Thirteen CEOs major U.S. business and finance corporations (including JPMorgan Chase, Berkshire Hathaway, General Motors, T. Rowe Price and Vanguard) have developed what they call “Commonsense Corporate governance Principles to make corporate governance more responsible. Here are key provisions set out in an open letter signed by all 13 CEOs:
1. Truly independent corporate boards are vital to effective governance, so no board should be beholden to the CEO or management. Every board should meet regularly without the CEO present, and every board should have active and direct engagement with executives below the CEO level.
2. Diverse boards make better decisions, so every board should have members with complementary and diverse skills, backgrounds and experiences. It’s also important to balance wisdom and judgment that accompany experience and tenure with the need for fresh thinking and perspectives of new board members;
3. Every board needs a strong leader who is independent of management. The board’s independent directors usually are in the best position to evaluate whether the roles of chairman and CEO should be separate or combined; and if the board decides on a combined role, it is essential that the board have a strong lead independent director with clearly defined authorities and responsibilities;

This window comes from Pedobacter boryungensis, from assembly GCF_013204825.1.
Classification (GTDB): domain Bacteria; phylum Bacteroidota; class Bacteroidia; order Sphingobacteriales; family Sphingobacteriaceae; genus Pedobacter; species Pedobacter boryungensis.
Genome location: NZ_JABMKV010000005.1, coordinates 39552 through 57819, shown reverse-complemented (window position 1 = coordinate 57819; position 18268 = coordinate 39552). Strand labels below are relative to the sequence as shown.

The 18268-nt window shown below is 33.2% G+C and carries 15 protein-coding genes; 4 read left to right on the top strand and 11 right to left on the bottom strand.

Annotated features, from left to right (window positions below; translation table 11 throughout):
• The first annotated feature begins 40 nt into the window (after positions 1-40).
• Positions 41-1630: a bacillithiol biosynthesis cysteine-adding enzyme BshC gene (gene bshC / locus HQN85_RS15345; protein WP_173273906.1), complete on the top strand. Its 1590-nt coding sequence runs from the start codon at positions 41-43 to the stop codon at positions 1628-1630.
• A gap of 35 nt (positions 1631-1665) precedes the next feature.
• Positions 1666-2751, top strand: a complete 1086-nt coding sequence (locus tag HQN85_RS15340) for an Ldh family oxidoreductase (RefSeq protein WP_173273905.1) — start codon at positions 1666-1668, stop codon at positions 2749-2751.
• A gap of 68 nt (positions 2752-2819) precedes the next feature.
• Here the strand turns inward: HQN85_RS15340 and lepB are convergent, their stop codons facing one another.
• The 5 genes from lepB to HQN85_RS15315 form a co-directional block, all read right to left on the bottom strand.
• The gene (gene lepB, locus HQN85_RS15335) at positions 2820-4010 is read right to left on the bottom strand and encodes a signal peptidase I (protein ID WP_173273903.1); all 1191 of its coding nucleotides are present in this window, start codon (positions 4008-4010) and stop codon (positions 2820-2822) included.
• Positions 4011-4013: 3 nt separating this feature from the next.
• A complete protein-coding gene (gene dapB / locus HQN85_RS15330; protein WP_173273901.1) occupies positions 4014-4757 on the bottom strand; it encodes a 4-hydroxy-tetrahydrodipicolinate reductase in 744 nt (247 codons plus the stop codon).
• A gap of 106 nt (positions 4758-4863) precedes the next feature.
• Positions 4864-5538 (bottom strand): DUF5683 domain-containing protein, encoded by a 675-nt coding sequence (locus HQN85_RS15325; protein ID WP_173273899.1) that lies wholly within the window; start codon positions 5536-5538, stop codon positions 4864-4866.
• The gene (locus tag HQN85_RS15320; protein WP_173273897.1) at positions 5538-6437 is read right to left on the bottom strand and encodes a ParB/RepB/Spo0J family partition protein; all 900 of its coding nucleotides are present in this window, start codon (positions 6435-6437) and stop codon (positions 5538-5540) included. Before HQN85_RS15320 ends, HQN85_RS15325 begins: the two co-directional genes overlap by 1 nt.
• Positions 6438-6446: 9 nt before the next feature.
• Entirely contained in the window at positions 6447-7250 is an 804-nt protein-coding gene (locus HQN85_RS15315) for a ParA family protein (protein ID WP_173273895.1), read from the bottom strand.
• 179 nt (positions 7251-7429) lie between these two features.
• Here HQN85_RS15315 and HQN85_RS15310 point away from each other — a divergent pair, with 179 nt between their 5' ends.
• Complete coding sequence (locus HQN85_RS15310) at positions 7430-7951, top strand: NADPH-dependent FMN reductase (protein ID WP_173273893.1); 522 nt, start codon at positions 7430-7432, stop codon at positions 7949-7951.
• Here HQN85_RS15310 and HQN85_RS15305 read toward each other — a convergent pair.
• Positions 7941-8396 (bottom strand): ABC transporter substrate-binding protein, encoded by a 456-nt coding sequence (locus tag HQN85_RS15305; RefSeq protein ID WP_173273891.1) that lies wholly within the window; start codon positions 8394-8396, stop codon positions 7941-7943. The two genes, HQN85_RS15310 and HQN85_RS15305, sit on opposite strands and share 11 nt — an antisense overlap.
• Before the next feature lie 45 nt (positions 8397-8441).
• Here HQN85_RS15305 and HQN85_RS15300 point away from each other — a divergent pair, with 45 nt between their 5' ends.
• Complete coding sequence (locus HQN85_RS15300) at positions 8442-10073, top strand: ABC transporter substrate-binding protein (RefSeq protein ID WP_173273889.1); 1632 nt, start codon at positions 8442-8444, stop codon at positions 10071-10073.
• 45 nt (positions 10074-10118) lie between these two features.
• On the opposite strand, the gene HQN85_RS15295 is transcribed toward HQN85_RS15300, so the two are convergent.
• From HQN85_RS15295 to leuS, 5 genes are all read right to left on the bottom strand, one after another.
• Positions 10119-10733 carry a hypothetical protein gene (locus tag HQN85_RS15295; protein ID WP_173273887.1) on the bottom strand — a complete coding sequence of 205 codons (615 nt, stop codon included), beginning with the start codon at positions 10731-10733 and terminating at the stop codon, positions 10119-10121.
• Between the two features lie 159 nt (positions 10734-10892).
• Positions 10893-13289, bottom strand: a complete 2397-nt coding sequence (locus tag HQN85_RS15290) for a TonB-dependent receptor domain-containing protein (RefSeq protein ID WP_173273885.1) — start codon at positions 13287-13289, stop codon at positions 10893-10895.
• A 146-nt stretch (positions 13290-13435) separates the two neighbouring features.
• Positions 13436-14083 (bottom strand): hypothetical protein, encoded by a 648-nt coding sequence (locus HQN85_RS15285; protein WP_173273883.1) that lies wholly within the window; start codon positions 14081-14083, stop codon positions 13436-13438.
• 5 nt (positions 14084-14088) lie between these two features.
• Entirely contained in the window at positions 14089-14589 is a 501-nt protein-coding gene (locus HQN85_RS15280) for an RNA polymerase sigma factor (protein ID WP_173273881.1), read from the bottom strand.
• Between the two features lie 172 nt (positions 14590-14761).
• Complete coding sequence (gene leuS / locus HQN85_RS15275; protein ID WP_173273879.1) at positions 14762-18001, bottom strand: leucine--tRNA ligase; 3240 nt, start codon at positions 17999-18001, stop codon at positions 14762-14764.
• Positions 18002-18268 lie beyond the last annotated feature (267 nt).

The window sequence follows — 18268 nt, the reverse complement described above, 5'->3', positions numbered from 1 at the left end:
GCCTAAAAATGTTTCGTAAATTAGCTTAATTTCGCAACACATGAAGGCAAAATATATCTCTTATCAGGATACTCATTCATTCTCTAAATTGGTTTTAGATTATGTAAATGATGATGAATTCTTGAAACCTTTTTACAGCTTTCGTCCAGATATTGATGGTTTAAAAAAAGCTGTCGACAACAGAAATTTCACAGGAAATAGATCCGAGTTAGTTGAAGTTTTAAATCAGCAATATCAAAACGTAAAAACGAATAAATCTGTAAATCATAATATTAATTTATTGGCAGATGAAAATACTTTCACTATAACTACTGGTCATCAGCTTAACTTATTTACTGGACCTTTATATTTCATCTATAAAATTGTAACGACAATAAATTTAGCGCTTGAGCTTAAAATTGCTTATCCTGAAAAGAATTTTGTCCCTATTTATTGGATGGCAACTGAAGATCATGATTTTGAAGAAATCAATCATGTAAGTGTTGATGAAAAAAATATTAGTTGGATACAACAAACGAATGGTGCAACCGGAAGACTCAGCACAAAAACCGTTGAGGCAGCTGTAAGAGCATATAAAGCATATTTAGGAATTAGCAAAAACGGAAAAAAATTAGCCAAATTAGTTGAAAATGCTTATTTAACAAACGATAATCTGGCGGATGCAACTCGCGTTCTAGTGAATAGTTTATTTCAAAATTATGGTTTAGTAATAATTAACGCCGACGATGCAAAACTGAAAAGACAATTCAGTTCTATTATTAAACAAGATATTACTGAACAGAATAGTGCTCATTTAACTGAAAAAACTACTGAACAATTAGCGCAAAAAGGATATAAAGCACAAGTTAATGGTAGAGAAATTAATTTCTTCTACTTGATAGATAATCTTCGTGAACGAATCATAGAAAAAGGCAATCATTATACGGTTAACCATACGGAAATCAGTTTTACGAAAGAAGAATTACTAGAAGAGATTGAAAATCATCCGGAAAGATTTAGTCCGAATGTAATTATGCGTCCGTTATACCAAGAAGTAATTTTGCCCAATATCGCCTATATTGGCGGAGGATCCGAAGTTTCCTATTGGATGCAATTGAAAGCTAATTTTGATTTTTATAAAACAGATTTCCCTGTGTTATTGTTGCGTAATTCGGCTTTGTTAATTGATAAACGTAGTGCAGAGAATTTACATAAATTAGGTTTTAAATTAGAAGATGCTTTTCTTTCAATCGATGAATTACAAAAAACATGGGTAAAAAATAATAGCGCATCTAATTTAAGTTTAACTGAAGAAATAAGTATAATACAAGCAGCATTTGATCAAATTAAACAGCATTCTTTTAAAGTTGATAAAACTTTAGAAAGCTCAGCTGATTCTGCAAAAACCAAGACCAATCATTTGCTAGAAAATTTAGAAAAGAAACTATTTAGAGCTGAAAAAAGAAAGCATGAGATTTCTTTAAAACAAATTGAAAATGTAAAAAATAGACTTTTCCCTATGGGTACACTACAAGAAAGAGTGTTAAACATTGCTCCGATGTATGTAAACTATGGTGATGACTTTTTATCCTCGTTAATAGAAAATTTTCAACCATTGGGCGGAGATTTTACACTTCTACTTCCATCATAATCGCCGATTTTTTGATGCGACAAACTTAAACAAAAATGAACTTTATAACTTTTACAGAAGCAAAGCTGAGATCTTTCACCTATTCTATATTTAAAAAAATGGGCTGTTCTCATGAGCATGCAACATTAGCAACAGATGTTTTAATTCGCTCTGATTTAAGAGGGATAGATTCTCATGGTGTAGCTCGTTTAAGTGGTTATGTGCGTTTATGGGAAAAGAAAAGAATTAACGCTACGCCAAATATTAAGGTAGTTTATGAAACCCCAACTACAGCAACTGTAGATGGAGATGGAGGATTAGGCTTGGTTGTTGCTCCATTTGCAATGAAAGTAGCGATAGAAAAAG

4. Our financial markets have become too obsessed with quarterly earnings forecasts. Companies should not feel obligated to provide earnings guidance — and should do so only if they believe that providing such guidance is beneficial to shareholders;
5. A common accounting standard is critical for corporate transparency, so while companies may use non-Generally Accepted Accounting Principles (“GAAP”) to explain and clarify their results, they never should do so in such a way as to obscure GAAP-reported results; and in particular, since stock- or options-based compensation is plainly a cost of doing business, it always should be reflected in non-GAAP measurements of earnings; and
6. Effective governance requires constructive engagement between a company and its shareholders. So the company’s institutional investors making decisions on proxy issues important to long-term value creation should have access to the company, its management and, in some circumstances, the board; similarly, a company, its management and board should have access to institutional investors’ ultimate decision makers on those issues.
While these standards have no binding effect, it is likely that they will be cited by attorneys and others as reasonable standards of care and therefore can have great influence.
You can read the Open Letter, the nine-page Commonsense Principles of Corporate Governance, media coverage and commentary, and further information at http://www.